Games | Saturn | Panzer Dragoon Saga

Article by Kurt Kalata | Nov. 1, 2010

Panzer Dragoon Saga

Developer: Team Andromeda
Publisher: Sega
U.S. Release: April 30, 1998
Format: Saturn

While Grandia was initially heralded as the Saturn’s answer to Final Fantasy VII, history has proven that Panzer Dragoon Saga is a much closer parallel. Spanning four CDs, young Edge’s discovery of a mysterious sleeping beauty begins a chain of events which places him in command of his own dragon, and puts him at odds with the ruthless General Crayman.

The world of Panzer Dragoon, initially realized in two rail shooters of years prior, is a uniquely gorgeous post-apocalyptic landscape. Filled with crumbling ruins of fantastical architecture, occupied by monsters curiously attractive in their gruesomeness, it’s a most entrancing environment, perfectly suitable for an RPG.

But like its forebearers, the ambitious design proved too much for the Saturn’s lousy video streaming capabilities and shaky polygonal handling, resulting in boxy character graphics and pixellacious textures. But while age has not been kind visually, it absolutely does not undermine its innovative design.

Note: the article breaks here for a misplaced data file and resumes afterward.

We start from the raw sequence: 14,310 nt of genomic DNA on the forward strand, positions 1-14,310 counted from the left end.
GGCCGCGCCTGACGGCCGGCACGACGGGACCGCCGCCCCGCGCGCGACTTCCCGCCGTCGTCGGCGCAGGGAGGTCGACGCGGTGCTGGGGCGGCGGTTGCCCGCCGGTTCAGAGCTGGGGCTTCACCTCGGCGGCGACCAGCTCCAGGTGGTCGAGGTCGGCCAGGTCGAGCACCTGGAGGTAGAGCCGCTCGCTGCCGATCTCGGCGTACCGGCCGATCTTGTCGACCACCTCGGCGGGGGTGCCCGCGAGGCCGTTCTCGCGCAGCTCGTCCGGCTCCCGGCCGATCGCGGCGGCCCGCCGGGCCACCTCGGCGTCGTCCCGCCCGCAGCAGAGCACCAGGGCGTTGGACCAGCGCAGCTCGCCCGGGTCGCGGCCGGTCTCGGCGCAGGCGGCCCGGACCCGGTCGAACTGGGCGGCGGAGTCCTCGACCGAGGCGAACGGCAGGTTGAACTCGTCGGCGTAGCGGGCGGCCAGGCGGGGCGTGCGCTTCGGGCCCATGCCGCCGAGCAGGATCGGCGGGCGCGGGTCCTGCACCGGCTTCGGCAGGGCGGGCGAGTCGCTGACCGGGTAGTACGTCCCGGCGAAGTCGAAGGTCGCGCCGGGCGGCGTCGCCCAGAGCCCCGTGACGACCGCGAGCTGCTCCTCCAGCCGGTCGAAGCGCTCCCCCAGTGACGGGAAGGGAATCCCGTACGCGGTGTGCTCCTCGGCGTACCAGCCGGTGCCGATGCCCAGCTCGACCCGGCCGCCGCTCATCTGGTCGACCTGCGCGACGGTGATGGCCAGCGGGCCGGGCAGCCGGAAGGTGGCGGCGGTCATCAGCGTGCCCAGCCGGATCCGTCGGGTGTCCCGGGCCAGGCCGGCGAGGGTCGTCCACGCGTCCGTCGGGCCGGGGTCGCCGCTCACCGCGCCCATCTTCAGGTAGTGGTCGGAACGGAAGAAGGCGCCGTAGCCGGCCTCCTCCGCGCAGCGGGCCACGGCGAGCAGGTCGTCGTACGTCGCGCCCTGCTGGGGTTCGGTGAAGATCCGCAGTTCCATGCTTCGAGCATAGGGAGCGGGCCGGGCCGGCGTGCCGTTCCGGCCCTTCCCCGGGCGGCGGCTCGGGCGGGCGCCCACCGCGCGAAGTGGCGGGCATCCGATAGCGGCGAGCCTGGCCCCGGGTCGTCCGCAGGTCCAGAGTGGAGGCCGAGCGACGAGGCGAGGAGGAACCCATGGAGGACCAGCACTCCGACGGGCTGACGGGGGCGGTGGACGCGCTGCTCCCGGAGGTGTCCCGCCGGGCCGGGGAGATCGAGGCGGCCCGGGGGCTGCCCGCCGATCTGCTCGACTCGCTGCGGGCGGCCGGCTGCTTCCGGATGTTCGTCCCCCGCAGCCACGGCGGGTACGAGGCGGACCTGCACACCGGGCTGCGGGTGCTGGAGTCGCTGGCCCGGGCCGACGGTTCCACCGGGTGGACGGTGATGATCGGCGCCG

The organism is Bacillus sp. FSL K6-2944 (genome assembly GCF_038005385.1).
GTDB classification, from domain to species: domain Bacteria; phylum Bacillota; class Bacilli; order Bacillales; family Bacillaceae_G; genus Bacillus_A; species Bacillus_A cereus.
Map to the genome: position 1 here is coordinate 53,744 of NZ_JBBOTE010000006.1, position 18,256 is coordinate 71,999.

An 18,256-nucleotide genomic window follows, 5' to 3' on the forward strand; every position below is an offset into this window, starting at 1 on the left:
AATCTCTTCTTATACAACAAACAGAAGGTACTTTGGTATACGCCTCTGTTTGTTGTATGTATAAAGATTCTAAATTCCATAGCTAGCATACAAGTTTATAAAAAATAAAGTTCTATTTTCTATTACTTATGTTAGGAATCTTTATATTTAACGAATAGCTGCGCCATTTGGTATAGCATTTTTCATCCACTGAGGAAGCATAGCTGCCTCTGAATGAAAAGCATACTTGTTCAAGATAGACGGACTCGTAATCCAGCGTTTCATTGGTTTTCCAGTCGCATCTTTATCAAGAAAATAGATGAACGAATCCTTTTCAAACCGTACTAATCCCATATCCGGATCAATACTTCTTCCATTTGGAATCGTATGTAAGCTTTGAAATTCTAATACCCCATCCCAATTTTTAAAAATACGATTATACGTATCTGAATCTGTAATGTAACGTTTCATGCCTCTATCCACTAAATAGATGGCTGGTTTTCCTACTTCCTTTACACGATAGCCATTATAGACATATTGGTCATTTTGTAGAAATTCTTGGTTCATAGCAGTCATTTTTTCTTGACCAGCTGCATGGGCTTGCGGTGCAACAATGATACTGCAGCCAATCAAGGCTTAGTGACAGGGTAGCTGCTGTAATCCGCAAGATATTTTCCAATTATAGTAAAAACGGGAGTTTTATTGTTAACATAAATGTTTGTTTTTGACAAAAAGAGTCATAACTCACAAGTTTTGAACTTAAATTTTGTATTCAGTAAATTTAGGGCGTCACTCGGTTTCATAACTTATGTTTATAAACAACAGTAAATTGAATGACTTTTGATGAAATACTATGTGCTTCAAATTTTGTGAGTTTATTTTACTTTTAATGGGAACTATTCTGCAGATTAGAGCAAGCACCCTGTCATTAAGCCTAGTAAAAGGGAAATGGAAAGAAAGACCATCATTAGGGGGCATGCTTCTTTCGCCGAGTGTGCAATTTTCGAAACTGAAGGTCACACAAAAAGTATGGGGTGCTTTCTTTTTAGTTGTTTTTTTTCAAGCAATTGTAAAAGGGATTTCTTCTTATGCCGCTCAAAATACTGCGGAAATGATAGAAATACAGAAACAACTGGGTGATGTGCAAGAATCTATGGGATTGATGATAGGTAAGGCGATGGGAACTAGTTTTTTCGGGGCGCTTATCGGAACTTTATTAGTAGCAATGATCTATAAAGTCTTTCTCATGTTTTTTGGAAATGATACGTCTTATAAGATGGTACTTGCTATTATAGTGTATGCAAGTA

In translating the flying mechanics into a free roaming RPG, it shuffles the setting from boring old mazey dungeons and takes to the skies, through majestic canyons and over expansive seascapes. The battle system, a mish-mash of real-time and turn based elements, requires careful positioning to flank enemies, hide in their blind spots, and exploit their weaknesses, with careful planning to balance your dragon’s powers. In a modern world where many JRPGs still have parties lining up and taking turns thwacking each other, Panzer Dragoon Saga’s progressive fight scenes prove just as important as the day it was released. And while its brevity may be viewed as a liability—it shouldn’t last more than twenty hours—it’s also a welcome respite from the era of the sluggish, long-winded epics that dominated the 32-bit landscape. The $200 price on the aftermarket is rough, but it’s an essential experience nonetheless.

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